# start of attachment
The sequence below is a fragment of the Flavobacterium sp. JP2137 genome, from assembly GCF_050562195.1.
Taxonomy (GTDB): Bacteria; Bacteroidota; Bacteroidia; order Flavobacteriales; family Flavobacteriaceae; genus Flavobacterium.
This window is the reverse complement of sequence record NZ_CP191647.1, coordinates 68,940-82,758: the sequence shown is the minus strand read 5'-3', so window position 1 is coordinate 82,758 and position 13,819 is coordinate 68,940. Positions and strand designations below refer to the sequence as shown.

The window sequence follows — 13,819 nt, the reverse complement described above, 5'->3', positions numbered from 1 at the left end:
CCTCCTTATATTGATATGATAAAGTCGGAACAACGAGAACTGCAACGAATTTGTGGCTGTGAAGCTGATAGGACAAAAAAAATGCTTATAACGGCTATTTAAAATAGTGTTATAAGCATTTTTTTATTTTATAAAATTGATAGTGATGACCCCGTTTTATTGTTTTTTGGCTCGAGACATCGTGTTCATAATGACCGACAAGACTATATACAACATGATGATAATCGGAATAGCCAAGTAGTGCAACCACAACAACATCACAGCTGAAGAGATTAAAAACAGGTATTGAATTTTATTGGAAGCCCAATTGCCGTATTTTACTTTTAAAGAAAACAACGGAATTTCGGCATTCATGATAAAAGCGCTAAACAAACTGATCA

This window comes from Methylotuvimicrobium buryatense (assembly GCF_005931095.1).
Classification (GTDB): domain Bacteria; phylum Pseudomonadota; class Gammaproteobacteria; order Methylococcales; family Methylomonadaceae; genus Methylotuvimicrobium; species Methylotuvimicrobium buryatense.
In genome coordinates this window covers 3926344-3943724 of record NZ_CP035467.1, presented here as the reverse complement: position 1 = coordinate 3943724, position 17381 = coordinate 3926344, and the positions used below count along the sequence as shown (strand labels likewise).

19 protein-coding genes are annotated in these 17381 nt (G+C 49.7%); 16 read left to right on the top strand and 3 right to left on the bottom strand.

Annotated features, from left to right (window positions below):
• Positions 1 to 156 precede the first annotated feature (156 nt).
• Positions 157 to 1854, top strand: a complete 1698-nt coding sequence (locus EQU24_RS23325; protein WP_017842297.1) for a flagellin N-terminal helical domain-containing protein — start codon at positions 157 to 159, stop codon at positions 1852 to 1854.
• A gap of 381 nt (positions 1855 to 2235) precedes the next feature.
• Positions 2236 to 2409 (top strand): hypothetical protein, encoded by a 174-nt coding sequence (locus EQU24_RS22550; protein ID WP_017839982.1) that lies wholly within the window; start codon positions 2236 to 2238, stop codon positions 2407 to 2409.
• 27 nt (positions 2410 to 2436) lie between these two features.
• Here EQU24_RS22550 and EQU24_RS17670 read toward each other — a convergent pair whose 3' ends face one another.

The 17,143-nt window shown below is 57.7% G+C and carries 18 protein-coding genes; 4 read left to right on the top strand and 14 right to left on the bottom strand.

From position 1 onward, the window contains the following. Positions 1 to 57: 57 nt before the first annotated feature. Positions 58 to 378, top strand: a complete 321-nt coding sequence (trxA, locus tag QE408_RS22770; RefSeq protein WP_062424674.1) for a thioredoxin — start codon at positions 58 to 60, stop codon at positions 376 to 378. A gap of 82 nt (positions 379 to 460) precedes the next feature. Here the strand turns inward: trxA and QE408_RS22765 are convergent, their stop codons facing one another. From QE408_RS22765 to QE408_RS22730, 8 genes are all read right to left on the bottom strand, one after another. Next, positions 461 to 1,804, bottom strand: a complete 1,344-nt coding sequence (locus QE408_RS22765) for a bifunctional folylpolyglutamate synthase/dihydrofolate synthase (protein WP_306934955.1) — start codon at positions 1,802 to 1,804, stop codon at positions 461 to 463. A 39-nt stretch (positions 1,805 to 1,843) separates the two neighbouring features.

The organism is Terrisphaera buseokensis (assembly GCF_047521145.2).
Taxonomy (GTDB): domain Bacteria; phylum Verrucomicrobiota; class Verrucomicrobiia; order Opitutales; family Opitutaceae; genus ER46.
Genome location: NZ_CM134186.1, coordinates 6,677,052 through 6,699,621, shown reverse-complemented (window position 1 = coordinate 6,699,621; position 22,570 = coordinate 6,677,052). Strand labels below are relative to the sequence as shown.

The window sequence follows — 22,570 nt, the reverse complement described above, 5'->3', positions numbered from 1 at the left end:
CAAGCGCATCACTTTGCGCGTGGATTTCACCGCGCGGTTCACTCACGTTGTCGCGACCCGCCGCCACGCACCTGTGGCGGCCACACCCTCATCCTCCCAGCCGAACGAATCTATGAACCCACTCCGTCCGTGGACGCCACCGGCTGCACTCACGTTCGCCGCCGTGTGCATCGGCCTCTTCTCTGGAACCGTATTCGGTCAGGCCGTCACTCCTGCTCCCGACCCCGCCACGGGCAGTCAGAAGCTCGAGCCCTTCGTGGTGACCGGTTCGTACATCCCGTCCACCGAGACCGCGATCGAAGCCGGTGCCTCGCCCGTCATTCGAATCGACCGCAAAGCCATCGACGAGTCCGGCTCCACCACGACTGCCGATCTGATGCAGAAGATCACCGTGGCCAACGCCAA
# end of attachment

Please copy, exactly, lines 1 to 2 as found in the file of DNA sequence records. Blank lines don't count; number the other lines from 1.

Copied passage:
The sequence below is a fragment of the Flavobacterium sp. JP2137 genome, from assembly GCF_050562195.1.
Taxonomy (GTDB): Bacteria; Bacteroidota; Bacteroidia; order Flavobacteriales; family Flavobacteriaceae; genus Flavobacterium.